I constructed themes from the data while performing open coding (Saldaña, 2016) on both the parent interviews and the open-ended responses to my survey. This resulted in codessuch as “patience,” “theories,” “screen time,” and “bonding.” I then organized these codes into into broader thematic categories, which included “safety,” “benefits,” and “social,” and went through the data a second time with these themes in mind. I discuss these themes in relation to the guides I present in the Findings section.

4.1 Parent interviews
In my parent interviews, a common theme was the discussion of "theories" around the game, in which parents would encourage children to form hypotheses or guess what would happen. One mother, who used Silph Road and Reddit for information, said that "we have the most fun talking about theories and testing them out." All three of the parents interviewed also referenced conversations in which they discussed specialist terms with their children and discussed how they could use this knowledge to attain goals. The same mother referenced previously that when her son collected resources that could power up his Pokémon, she talked him through how to use them best. She told me that "you can evolve or power them [Pokémon] up right away, but it might not be the best choice if its IVs are low. I've told my son a few times it might be better to be patient and wait for a strongest Pokémon." IVs here refers to hidden attributes that Pokémon have, which determine how powerful they can become. At the time of this interview, the only way to view these numbers directly was to use a fan-made online calculator tool created through player research and statistical analysis.

The father I interviewed also talked about this specialist language specifically with his children, saying, "we do discuss IVs…they [children] are getting better at waiting for better Pokémon to evolve." Finally, the mother who played with her teenage daughter talked about best practices for powering Pokémon up, with her daughter asking questions, such as "This one I caught was 570 [Combat Power]…. Do you still have the page that shows the grid on it? Should I evolve it now or should I try and make it stronger before I evolve it?" She also stated that her daughter and she would text each other with Pokémon GO news and information throughout the day and share this information with extended family in a group text message. In these practices, parents enacted a particular Discourse of parenting (e.g. privileging text, using evidence to build arguments) that is scientifically informed and academically oriented.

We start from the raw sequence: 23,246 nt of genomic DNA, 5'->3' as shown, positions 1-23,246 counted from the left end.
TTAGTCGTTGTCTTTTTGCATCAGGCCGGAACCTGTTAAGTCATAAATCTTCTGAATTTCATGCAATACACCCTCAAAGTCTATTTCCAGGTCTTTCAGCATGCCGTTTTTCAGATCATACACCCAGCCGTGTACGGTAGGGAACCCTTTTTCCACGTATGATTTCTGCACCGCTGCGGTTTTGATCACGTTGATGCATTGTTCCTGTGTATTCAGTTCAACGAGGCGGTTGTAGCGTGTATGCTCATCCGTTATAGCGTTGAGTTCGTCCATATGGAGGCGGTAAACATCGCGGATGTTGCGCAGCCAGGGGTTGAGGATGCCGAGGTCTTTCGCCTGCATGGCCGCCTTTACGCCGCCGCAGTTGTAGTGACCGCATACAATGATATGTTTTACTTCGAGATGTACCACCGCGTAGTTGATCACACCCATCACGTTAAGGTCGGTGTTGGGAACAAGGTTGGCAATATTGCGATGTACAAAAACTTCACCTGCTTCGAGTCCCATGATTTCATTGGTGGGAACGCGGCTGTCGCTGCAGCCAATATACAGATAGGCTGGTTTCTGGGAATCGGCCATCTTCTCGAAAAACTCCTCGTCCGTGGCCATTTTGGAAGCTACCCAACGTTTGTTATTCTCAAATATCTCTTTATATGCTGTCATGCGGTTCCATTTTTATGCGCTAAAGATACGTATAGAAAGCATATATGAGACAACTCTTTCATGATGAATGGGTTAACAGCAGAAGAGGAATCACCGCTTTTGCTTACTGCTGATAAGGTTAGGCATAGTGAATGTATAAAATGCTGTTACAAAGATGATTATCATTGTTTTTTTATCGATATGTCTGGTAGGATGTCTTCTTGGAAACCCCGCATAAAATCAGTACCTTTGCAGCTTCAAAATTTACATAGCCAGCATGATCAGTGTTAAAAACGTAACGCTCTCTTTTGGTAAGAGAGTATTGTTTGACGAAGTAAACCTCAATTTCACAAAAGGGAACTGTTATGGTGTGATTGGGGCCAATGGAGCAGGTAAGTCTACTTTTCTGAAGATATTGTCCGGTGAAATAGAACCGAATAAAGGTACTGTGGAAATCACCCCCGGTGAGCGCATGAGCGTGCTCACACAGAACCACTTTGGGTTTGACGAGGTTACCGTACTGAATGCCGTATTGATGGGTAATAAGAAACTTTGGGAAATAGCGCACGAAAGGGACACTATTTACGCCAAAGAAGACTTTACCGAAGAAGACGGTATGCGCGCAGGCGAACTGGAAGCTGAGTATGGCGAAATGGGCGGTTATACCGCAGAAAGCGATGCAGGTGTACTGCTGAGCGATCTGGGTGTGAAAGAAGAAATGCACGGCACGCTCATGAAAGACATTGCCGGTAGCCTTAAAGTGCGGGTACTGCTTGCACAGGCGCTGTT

All three of the parents interviewed here also expressed that playing the game could be beneficial, mentioning exercise and family bonding. The mother of two sons expressed pleasure in "getting out of the house and seeing places we wouldn't otherwise know about," and noting that it "really gets the entire family involved." The other mother mentioned that "you can't really sit on the couch and play," and when her daughter plays, she has social "interaction with me or her friends or with other family members." The father of two daughters told me that "we have seen some neat places that we would have likely not gone to if we were not playing" and added that it was some "really neat family time." Another theme in parent interviews was that parents and children could learn new things generally through playing the game. One parent emphasized that an educational value of the game for both children and adults was that reading information about it encouraged continued learning and literacy practices, preventing "atrophy of the brain" and saying that "Kids, if they're like looking into certain information, that's just gonna be a benefit for them later on on how to research school papers or for jobs." She also expressed that for adults, "just reading different things, maybe you'll pick up some… words you don't know."

4.2 Guide 1: Movesets and probabilities
Like much of The Silph Road, the first guide is situated within a scientific Discourse, drawing on the specific disciplinary language necessary to understand technical subjects (Giroux & Moje, 2017). It concerns an aspect of the game known as Pokémon movesets. Movesets are the actions that Pokémon can perform while in battle. Some of these actions are considered more desirable (stronger, more effective) than others, and, as such, many players want to know how their Pokémon can acquire these optimal movesets. The guide is structured like a research paper, explaining how the study was conducted, findings, and then a more extensive methodology section throughout 1555 words. A shorter version was also posted on the group's subreddit.